Homeowner Tax Credit Guidance Finally Issued By IRS

The IRS has finally released a guidance document for the residential energy efficiency tax credits that were expanded and extended by ARRA, the stimulus bill. This guidance document specifically addresses the confusion surrounding the advanced main circulating fan tax credit, essentially reinforcing HARDI's interpretation that if the furnace does not qualify (sub-95% AFUE) then only 30% of the equipment and labor costs specific to the advanced fan to up to $1,500 are eligible for the tax credit. Here is the section from the guidance document:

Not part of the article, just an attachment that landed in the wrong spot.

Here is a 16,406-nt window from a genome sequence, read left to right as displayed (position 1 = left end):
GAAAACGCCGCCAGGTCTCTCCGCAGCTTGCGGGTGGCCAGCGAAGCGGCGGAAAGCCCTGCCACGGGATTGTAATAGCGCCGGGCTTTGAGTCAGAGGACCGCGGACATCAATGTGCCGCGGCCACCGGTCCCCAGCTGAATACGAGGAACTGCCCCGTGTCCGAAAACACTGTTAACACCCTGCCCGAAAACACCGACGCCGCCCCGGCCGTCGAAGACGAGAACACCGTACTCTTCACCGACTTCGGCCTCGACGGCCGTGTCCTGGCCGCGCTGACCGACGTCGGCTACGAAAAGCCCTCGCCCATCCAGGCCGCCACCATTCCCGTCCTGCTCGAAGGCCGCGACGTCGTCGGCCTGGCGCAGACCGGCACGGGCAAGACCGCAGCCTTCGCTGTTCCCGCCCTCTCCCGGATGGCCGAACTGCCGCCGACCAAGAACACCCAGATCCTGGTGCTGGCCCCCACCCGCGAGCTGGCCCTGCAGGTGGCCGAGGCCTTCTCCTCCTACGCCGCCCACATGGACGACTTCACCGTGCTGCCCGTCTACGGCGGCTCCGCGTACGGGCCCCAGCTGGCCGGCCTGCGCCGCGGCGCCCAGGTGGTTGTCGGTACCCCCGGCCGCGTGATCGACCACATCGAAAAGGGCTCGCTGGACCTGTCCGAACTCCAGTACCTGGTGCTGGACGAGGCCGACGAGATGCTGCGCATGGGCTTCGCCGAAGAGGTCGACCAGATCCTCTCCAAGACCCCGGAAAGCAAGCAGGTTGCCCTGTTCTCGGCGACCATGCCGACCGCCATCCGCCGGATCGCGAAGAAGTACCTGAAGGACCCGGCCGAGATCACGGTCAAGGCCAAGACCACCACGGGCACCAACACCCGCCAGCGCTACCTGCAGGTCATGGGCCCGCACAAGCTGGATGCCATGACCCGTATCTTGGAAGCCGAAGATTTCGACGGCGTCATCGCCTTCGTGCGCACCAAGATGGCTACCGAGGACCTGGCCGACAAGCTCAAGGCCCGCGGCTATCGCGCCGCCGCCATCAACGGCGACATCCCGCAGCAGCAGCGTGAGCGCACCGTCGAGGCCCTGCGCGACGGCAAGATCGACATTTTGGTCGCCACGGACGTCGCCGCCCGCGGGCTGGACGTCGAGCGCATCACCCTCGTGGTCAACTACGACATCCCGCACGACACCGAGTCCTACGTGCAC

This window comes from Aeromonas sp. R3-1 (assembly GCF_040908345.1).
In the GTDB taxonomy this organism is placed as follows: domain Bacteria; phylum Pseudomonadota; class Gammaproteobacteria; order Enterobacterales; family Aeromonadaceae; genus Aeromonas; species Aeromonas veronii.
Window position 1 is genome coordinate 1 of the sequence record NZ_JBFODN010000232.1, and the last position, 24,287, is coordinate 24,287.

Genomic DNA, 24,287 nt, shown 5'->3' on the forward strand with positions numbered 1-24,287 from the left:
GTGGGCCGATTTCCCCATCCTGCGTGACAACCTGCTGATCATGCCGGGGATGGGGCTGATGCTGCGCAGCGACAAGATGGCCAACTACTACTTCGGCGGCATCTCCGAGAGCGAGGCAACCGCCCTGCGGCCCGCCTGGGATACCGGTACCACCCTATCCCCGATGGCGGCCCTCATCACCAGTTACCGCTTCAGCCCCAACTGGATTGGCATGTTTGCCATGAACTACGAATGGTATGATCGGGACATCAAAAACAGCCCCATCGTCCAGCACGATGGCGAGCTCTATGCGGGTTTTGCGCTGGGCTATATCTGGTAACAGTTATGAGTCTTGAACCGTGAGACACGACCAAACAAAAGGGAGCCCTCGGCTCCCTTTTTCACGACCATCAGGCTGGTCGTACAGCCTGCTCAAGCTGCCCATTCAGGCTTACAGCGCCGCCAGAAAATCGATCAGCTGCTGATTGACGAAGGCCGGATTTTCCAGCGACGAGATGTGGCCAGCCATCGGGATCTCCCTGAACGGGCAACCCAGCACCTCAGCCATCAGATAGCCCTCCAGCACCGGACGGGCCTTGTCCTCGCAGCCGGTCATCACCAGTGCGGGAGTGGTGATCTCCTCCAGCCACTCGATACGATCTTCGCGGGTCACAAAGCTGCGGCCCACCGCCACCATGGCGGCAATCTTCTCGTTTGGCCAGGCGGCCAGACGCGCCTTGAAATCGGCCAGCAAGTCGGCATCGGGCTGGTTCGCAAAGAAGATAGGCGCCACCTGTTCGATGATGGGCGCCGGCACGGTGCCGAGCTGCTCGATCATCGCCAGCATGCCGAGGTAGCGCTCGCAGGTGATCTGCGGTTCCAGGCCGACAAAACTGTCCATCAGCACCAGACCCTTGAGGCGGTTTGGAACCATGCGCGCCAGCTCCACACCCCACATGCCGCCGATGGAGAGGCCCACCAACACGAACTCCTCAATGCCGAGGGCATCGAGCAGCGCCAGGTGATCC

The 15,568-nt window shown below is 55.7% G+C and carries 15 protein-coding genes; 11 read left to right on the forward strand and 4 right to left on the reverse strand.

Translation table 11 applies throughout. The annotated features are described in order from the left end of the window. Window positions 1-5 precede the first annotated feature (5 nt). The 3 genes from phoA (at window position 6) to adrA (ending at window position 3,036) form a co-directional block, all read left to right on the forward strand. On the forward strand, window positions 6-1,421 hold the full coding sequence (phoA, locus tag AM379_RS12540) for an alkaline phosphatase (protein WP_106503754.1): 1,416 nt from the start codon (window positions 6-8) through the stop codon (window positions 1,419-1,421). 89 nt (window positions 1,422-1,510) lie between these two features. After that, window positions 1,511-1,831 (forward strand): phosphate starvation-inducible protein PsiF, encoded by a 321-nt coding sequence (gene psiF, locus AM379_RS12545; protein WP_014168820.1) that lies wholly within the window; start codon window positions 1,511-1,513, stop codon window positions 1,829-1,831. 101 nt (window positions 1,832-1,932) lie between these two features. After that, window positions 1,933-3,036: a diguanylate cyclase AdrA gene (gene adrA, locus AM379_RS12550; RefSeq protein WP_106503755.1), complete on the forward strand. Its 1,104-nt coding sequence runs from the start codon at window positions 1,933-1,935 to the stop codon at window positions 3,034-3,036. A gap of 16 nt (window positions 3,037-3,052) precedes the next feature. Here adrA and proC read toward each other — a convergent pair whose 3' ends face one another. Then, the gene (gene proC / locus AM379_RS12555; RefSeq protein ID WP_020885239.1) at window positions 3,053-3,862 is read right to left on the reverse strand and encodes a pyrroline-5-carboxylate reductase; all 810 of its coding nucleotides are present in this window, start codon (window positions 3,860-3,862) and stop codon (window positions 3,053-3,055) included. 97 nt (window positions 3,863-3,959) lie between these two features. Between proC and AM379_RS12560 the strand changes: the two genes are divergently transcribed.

Natural Gas, Propane, or Oil Furnace with an Advanced Main Air Circulating Fan. If a natural gas, propane, or oil furnace is qualified energy property, the entire amount paid or incurred to purchase and install the furnace, including any costs attributable to the furnace’s main air circulating fan, are taken into account in determining the amount of the credit under § 25C. If the furnace is not qualified energy property, but the furnace’s main air circulating fan is qualified energy property, only the amount paid or incurred to purchase and install the fan are taken into account in determining the amount of the credit under § 25C. In such a case-- (1) The amount paid or incurred to purchase and install the main air circulating fan may be determined by any method that reasonably allocates costs between the fan and other components of the furnace; (2) The manufacturer of the furnace may determine, using any reasonable method, the percentage of the cost of the furnace that is allocable to the fan and inform taxpayers of the percentage in the certification it provides under section 6 of this notice; and (3) A taxpayer may treat this percentage of the total amount paid or incurred to purchase and install the furnace as the amount paid or incurred to purchase and install the advanced main air circulating fan. If a manufacturer certifies the percentage of the cost of the furnace allocable to an advanced main air circulating fan, the manufacturer must maintain in its records the basis for such allocation. The manufacturer must, upon request, make such documentation available for inspection by the Service.